London, Ont. Children's Hospital cancelling surgeries due to rise in patients

The city’s Children’s Hospital at the London Health Science Centre (LHSC) announced Tuesday morning that the health-care centre would be cancelling some surgeries as it continues to combat a rise in patients.

Officials said the “difficult decision was made” late last week.

The Children’s Hospital is now reporting occupancy levels at 115 per cent, exceeding rates recorded at the height of the COVID-19 pandemic. Daily visits to the ER are also 80 per cent higher than normal, with wait times averaging six to eight hours.

All but emergency surgeries are experiencing pushbacks as officials said that they’ve started informing children and their families about delays.

Last week, LHSC said more people have been arriving at the hospital with viruses due to the early arrival of cold and flu season.

“This is an extremely difficult decision and one that I wish we didn’t have to make,” said Nash Syed, president of Children’s Hospital. “The decision to reduce surgical activity is necessary to ensure our teams are able to meet critical care and emergency needs.

“To the parents and family members of paediatric patients, I want to assure you that our health care teams will do everything they can to reschedule surgeries in a timely manner.”

Dr. Ram Singh, director of the paediatric critical care unit and deputy chief of paediatrics at the Children Hospital, added that while the decision was made last week, the reason why hospital officials waited to inform the public has to do with the severity of it.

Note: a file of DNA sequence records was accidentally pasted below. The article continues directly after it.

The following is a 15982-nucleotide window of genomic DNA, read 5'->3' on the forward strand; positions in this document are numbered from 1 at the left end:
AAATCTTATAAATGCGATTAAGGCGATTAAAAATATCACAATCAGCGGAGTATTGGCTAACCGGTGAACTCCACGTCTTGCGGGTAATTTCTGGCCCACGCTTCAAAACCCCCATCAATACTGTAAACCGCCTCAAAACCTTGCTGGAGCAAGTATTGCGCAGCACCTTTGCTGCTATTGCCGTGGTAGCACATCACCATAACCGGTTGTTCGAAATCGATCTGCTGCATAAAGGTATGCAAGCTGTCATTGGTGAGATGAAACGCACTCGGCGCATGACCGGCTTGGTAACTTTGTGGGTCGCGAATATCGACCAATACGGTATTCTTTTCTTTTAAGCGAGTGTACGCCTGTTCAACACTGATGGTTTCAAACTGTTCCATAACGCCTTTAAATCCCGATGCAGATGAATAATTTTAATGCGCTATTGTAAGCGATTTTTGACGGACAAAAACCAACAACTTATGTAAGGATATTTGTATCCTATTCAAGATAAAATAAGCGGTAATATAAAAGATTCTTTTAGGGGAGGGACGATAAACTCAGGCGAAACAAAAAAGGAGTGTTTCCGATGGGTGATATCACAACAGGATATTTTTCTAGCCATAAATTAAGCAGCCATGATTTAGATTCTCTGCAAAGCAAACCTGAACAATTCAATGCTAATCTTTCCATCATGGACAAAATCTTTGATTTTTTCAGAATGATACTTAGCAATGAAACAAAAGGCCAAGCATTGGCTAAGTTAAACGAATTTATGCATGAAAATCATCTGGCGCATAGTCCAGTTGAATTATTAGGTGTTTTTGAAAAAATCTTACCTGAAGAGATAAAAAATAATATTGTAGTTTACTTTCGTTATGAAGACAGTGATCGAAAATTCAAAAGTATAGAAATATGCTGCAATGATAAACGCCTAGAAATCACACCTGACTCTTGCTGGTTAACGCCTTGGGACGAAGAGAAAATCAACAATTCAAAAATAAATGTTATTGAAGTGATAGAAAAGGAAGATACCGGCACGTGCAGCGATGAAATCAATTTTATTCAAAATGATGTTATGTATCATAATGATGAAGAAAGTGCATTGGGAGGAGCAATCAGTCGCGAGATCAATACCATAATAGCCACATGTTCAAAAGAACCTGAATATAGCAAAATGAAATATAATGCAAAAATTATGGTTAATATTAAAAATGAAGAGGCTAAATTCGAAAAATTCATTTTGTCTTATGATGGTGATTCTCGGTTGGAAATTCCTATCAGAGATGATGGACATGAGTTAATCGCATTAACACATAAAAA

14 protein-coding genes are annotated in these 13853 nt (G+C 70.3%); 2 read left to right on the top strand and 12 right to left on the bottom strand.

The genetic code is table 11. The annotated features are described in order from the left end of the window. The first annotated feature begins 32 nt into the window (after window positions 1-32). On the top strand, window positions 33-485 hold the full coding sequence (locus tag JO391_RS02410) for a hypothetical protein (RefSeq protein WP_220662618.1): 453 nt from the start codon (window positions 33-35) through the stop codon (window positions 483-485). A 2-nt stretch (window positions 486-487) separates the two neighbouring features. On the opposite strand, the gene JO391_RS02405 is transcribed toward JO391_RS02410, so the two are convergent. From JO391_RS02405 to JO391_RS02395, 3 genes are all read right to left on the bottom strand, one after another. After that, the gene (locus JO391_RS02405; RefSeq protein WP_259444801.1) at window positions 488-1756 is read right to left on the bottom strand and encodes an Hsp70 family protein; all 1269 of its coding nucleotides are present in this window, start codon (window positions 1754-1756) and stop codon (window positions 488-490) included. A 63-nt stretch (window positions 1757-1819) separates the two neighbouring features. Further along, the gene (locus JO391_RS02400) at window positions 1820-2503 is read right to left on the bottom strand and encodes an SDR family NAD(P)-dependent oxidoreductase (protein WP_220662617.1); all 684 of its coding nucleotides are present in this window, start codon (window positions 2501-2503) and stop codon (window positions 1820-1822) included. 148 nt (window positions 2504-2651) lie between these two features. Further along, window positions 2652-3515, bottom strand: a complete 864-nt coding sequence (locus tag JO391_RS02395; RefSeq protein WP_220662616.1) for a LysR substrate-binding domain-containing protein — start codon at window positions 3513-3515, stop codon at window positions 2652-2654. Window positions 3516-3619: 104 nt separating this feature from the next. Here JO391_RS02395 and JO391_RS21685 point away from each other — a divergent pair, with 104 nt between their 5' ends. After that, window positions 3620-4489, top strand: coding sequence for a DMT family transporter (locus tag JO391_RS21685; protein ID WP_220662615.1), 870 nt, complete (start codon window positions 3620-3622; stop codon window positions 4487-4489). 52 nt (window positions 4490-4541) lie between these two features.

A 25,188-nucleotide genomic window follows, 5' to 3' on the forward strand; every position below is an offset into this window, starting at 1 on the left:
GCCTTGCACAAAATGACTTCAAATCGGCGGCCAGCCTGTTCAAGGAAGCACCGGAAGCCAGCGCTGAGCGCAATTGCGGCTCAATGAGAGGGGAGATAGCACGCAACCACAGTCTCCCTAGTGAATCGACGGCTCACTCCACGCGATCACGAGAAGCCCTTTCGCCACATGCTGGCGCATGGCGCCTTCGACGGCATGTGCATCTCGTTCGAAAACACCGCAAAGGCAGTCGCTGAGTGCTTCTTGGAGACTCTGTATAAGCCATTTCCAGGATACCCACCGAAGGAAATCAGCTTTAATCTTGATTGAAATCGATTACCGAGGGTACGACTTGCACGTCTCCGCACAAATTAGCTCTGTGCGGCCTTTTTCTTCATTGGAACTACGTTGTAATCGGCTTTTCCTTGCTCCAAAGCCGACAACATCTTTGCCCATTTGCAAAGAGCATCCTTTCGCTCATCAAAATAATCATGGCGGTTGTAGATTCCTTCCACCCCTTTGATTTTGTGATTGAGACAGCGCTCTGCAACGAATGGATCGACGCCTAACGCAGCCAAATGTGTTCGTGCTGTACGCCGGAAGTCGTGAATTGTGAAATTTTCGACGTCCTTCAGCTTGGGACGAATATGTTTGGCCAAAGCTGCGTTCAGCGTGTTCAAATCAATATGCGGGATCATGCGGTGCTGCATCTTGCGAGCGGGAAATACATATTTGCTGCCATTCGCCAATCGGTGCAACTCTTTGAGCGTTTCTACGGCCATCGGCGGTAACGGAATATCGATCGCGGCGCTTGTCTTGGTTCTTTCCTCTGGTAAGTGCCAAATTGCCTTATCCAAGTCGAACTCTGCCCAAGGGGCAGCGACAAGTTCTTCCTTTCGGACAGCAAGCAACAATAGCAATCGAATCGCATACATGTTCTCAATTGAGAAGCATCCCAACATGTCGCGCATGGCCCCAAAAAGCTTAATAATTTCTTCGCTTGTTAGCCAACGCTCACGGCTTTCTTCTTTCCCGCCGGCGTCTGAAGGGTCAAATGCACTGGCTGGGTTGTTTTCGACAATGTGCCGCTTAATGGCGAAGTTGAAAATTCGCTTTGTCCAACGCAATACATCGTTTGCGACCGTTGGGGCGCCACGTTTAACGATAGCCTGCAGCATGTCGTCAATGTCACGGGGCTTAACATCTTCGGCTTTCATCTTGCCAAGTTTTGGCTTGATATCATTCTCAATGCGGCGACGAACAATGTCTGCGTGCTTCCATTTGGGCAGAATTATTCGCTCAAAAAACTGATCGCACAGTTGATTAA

“We just don’t know whether we’re going to do it for two days, three days, or we may have to do in a sustained manner,” he said. “It became evident that it’s not going to go away in a hurry we are in it for a little bit longer haul.”

Singh said that surgery cancellations will last for at least a week, “but maybe longer depending on how things unfold.”

“If anything it’s been worse today than yesterday and, of course, yesterday was worse than the day before,” said Dr. Ram Singh, director of the paediatric critical care unit and deputy chief of paediatrics at the Children Hospital. “At this point of time, they’re not seeing any relief. Maybe things will get better in a few weeks, but right now, we are really not in good shape.”

Earlier this month, the hospital’s ER was seeing double its average patient volume of up to 200 people per day, having initially been built to accommodate approximately only 100 visits daily.

The Children’s Hospital said it’s been working to respond to the surge of patients by extending inpatient capacity by 117 per cent as well as increasing critical care capacity by 150 per cent with the support of the Ministry of Health, and establishing a virtual urgent care clinic among others.

Additionally, the hospital has also transferred some patients 14 years old and up to adult intensive care beds to preserve the little capacity in pediatric critical care units, following the approval from the province.

“While these strategies are helping to manage growing volumes and acuity pressures, further action is required to sustain hospital resources as our health care teams are faced with an influx of patients from the region, growing system pressures in the province, and continued health human resources challenges,” health officials wrote in a statement.

“Reducing surgical activity will allow health care teams to prioritize urgent and time-sensitive surgeries while managing the growing number of patients admitted to Critical Care units and inpatient areas.”

Prior to the announcement, LHSC started calling on Londoners to mask up in public places, saying it “supports the province’s recent masking recommendation.”

Occupancy rates for adults at LHSC stand north of 100 per cent at University and Victoria hospitals.

— with files from Global News’ Matthew Trevithick.

© 2022 Global News, a division of Corus Entertainment Inc.

You May Also Like

Top Stories